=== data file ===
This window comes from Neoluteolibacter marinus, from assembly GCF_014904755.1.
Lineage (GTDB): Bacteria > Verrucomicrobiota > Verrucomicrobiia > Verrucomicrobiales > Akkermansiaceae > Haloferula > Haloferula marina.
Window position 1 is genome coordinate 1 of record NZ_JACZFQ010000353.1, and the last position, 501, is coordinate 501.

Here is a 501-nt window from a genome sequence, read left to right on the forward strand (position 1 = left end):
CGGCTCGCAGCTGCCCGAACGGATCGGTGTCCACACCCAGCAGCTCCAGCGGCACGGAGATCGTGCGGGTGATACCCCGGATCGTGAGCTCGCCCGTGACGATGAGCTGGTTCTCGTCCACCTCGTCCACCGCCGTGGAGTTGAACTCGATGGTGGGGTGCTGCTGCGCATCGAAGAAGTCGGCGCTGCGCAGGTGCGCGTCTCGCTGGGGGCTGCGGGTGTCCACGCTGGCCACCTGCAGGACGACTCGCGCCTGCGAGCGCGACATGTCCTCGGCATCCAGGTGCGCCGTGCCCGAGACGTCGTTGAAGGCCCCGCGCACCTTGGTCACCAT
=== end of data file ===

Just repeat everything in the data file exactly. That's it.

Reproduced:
This window comes from Neoluteolibacter marinus, from assembly GCF_014904755.1.
Lineage (GTDB): Bacteria > Verrucomicrobiota > Verrucomicrobiia > Verrucomicrobiales > Akkermansiaceae > Haloferula > Haloferula marina.
Window position 1 is genome coordinate 1 of record NZ_JACZFQ010000353.1, and the last position, 501, is coordinate 501.

Here is a 501-nt window from a genome sequence, read left to right on the forward strand (position 1 = left end):
CGGCTCGCAGCTGCCCGAACGGATCGGTGTCCACACCCAGCAGCTCCAGCGGCACGGAGATCGTGCGGGTGATACCCCGGATCGTGAGCTCGCCCGTGACGATGAGCTGGTTCTCGTCCACCTCGTCCACCGCCGTGGAGTTGAACTCGATGGTGGGGTGCTGCTGCGCATCGAAGAAGTCGGCGCTGCGCAGGTGCGCGTCTCGCTGGGGGCTGCGGGTGTCCACGCTGGCCACCTGCAGGACGACTCGCGCCTGCGAGCGCGACATGTCCTCGGCATCCAGGTGCGCCGTGCCCGAGACGTCGTTGAAGGCCCCGCGCACCTTGGTCACCAT